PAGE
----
The halibut AfTnThh gene used in tBLASTx analysis led to the identification of the putative Tetraodon AfTnT locus in scaffold 15099 (SCAF15099) as well as five different Tetraodon AfTnT cDNA isoforms (numbered 1 to 5) which seem to be the product of alternative splicing (AfTnTtn-1, CR696067; AfTnTtn-2, CR675364; AfTnTtn-3, CR662746; AfTnTtn-4, CR727722; AfTnTtn-5, CR673164). The Tetraodon AfTnT cDNA and the AfTnThh cDNA were used to deduce the putative genomic organization of the AfTnT gene in Tetraodon scaffold 15099 by aligning the cDNAs and genomic sequences in Spidey [32]. The analysis revealed that the Tetraodon AfTnT gene (AfTnTtn) is composed of 16 exons with conserved intron/exon boundaries spanning 8946 bp in Tetraodon scaffold 15099 (Fig. 2B). Tetraodon AfTnTtn cDNAs had 100% coverage in the Tetraodon genomic sequence of scaffold 15099 and the majority of exons shared 100% nucleotide sequence conservation. The halibut AfTnThh cDNA had 100% coverage in the Tetraodon genomic sequence of scaffold 15099 and shared 79% overall sequence identity. Exon I bears part of the 5'UTR while exon II contains the remainder and the ATG translation start site. Exon III is composed of 13 nt and constitutes together with exons I and II the N-terminal constitutive exons present in all Tetraodon AfTnT cDNAs identified. Exon II and III share 77% sequence identity between the Tetraodon genomic sequence and halibut AfTnThh cDNA, while exon I shares only 58% identity. Exon IV which codes for 3 acidic residues both in Tetraodon and halibut is the first N-terminal alternatively spliced exon in Tetraodon cDNAs, and shares 75% sequence identity between Tetraodon genomic and halibut AfTnThh cDNA sequence. Exon V is the largest alternatively spliced N-terminal exon in Tetraodon and is the most divergent between the Tetraodon genomic sequence and halibut AfTnT cDNA. In this exon the sequence identity is only 52% and a 41 nt insertion in the third quarter of the Tetraodon genomic sequence renders this exon bigger in Tetraodon than in halibut. However, the 5' and 3' regions of the Tetraodon sequence are well conserved with the corresponding halibut AfTnT sequence. Exons VI and VII are highly conserved (94%) between the Tetraodon genomic sequence and halibut AfTnT cDNA sequence and are alternatively spliced in Tetraodon. Exons VIII to XVI encode the C-terminal constitutive region present in all vertebrate TnT genes and sequence conservation between the Tetraodon and halibut was always greater than 85% and no splice variants of this region were observed in Tetraodon. Exon XVI codes for the last 11 amino acid residues of the protein and the entire 3'UTR. Although exon XVI shares only 47% sequence identity between Tetraodon and halibut the sequence divergence is in the 3'UTR rather than the coding region (86% sequence identity).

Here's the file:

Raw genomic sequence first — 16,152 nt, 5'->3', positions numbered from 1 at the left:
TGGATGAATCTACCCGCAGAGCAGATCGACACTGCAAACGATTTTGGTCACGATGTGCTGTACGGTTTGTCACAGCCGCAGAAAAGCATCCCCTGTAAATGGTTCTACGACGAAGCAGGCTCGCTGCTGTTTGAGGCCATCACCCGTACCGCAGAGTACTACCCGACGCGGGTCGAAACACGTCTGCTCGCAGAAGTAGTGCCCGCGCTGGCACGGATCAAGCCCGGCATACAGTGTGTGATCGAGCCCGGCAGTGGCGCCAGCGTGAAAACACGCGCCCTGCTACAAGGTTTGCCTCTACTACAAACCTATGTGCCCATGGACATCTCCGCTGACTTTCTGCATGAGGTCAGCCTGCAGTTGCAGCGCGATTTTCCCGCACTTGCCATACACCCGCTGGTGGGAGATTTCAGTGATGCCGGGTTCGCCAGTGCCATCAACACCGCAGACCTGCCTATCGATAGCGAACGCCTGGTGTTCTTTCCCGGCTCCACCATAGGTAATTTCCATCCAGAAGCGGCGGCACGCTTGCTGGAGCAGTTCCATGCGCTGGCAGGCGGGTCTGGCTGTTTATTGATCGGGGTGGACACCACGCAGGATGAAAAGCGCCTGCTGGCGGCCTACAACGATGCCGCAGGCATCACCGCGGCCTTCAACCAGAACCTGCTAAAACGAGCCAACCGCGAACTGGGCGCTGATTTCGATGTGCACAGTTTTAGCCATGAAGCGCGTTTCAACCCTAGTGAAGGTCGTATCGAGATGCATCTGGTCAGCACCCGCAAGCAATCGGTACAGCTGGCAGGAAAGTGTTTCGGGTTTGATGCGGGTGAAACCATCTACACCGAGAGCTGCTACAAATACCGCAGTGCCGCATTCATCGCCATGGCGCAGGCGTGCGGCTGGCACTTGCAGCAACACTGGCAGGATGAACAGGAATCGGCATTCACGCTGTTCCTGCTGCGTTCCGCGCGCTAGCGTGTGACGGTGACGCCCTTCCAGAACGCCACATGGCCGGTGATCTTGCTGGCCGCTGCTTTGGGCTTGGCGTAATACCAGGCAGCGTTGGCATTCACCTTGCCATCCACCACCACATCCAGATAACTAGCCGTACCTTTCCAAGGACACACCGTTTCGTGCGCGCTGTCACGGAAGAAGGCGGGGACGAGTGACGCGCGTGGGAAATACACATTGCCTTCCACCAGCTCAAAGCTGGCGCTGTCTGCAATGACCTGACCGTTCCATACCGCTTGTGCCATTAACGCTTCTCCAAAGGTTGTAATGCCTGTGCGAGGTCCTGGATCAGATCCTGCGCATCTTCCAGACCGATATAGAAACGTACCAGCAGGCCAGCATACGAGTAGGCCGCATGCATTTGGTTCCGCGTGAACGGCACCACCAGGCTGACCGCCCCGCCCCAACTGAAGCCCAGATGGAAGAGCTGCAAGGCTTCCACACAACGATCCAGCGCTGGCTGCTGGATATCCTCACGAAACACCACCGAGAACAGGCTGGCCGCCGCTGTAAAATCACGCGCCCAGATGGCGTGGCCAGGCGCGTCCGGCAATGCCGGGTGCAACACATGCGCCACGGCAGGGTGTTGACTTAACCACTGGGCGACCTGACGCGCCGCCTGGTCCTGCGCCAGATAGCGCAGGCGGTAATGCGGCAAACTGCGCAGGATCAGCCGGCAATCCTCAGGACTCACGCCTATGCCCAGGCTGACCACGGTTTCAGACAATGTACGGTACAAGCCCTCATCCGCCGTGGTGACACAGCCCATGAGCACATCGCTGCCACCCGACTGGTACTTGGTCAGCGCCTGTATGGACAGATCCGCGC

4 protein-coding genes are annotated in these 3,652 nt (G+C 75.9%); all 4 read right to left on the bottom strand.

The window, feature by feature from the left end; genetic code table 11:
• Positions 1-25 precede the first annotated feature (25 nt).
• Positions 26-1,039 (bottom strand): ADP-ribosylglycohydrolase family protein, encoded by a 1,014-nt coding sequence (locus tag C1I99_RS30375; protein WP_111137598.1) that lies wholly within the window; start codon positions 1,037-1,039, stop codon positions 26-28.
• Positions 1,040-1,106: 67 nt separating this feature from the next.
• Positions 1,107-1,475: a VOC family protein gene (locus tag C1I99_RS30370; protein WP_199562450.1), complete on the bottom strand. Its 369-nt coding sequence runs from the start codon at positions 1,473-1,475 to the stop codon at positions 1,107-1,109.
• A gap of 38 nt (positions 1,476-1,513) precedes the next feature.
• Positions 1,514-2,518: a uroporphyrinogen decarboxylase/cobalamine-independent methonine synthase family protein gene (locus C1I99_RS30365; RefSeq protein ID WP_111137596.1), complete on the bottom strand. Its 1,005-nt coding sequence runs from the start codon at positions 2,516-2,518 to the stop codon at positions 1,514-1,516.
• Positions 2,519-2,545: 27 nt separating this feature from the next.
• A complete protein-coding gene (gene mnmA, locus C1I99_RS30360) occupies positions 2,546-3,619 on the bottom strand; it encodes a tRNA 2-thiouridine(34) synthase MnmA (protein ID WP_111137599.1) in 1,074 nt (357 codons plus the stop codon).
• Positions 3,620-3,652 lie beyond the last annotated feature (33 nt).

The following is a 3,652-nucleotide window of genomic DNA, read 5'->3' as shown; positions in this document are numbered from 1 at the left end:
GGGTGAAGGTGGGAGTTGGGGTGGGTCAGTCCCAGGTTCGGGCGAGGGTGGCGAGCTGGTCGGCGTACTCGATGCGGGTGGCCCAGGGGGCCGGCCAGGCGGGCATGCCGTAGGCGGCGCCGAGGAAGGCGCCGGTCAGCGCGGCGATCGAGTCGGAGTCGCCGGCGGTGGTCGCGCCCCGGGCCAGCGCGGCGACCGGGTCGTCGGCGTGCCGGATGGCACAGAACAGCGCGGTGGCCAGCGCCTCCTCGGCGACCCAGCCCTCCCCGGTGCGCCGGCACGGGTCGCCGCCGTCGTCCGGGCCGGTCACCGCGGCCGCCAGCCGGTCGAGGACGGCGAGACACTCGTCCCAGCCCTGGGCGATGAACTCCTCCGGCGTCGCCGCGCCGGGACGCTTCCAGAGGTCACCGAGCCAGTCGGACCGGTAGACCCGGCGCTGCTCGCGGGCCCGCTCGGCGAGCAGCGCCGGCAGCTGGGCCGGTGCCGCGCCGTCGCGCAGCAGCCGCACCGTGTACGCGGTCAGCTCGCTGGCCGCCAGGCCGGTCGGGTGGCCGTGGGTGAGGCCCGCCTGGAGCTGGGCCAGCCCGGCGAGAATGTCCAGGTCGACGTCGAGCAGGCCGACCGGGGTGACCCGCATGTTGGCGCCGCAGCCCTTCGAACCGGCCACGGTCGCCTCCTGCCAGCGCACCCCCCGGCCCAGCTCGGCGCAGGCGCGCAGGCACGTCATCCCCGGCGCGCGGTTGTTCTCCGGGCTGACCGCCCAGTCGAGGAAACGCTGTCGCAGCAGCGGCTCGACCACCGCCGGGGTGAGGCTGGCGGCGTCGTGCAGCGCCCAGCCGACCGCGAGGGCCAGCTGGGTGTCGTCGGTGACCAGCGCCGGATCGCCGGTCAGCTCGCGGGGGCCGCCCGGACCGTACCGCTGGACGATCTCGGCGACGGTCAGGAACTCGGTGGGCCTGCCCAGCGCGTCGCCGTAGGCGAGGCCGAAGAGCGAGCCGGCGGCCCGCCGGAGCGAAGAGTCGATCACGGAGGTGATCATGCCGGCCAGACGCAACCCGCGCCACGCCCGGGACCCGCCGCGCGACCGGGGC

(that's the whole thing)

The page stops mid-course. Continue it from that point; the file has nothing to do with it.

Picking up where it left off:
The genomic organization of halibut sTnT2 gene in Tetraodon was also determined (Fig. 2C). Using the sTnT2hh sequence in tBLASTx analysis [27] of the Tetraodon genome database [33] a single hit with Tetraodon scaffold 15000 (SCF15000) was found. A single cDNA transcript (CR734482) arising from Tetraodon sTnT2 gene (SCF15000) was isolated and introduced in Spidey aligning software [32] along with the halibut sTnT2 cDNA sequence to determine the putative genomic organization of sTnT2. The putative Tetraodon sTnT locus is composed of 12 exons and spans 2567 nt in the Tetraodon genomic sequence (Fig. 2C). Exon I bears the first three-quarters of the 5'UTR and the beginning of the coding region is located in exon II. Exon XII contains the 3'-end of the coding region as well as the 3'UTR (Fig. 2C). The halibut sTnT2hh cDNA sequence had 86% coverage in the Tetraodon genomic sequence and shared 82% sequence identity.

Tissue specificity of halibut TnT genes

Northern blot and RT-PCR analysis were carried out in order to determine tissue specificity of the halibut TnT genes isolated. The northern blot results (Fig. 3A) show that fTnThh, as expected, is expressed in adult halibut white (fast) muscle and is absent from red muscle, cardiac muscle and liver. However, the more sensitive RT-PCR technique revealed that fTnThh is also expressed in halibut adult red muscle (Fig. 3B). The tBLASTx and phylogenetic analysis of AfTnThh classified this cDNA as the product of a fast TnT gene, although its expression is red (slow) muscle specific (Fig. 3A) and it is not detected in adult white (fast) muscle, cardiac muscle or liver. The halibut sTnT2 gene is exclusively expressed in halibut adult red muscle (Fig. 3A). The red muscle tissue specificity of AfTnThh and sTnT2hh was further confirmed by RT-PCR (Fig. 3B).
Figure 3

Halibut TnT genes tissue specific expression; (A) Northern blot analysis of the expression of halibut fTnThh, AfTnThh and sTnT2hh genes in adult white muscle (W), red muscle (R), heart (H) and liver (L). All images represent 48 hour exposures. Ethidium bromide gel image is shown to give an indication of the quantity of total RNA loaded per sample. (B) RT-PCR analysis of expression of fTnThh, AfTnThh and sTnT2hh in halibut adult white (WM) and red (RM) muscle and heart (H). The 18s rRNA is shown and was used for normalisation. The graphs on the right of the fTnThh and AfTnThh gels represent, respectively, expression of the different fTnThh or AfTnThh isoforms relative to 18s rRNA.

Phylogenetic analysis of Halibut TnT genes

ClustalX multiple sequence alignment [31] of the deduced protein of halibut TnT and other vertebrate TnT protein sequences and striated muscle TnT from C. elegans was performed and the resulting phylogenetic relationships were determined in PAUP* version 4.0b software [34] using the maximum-parsimony method with 1000 bootstraps [35] and C. elegans TnT as an outgroup.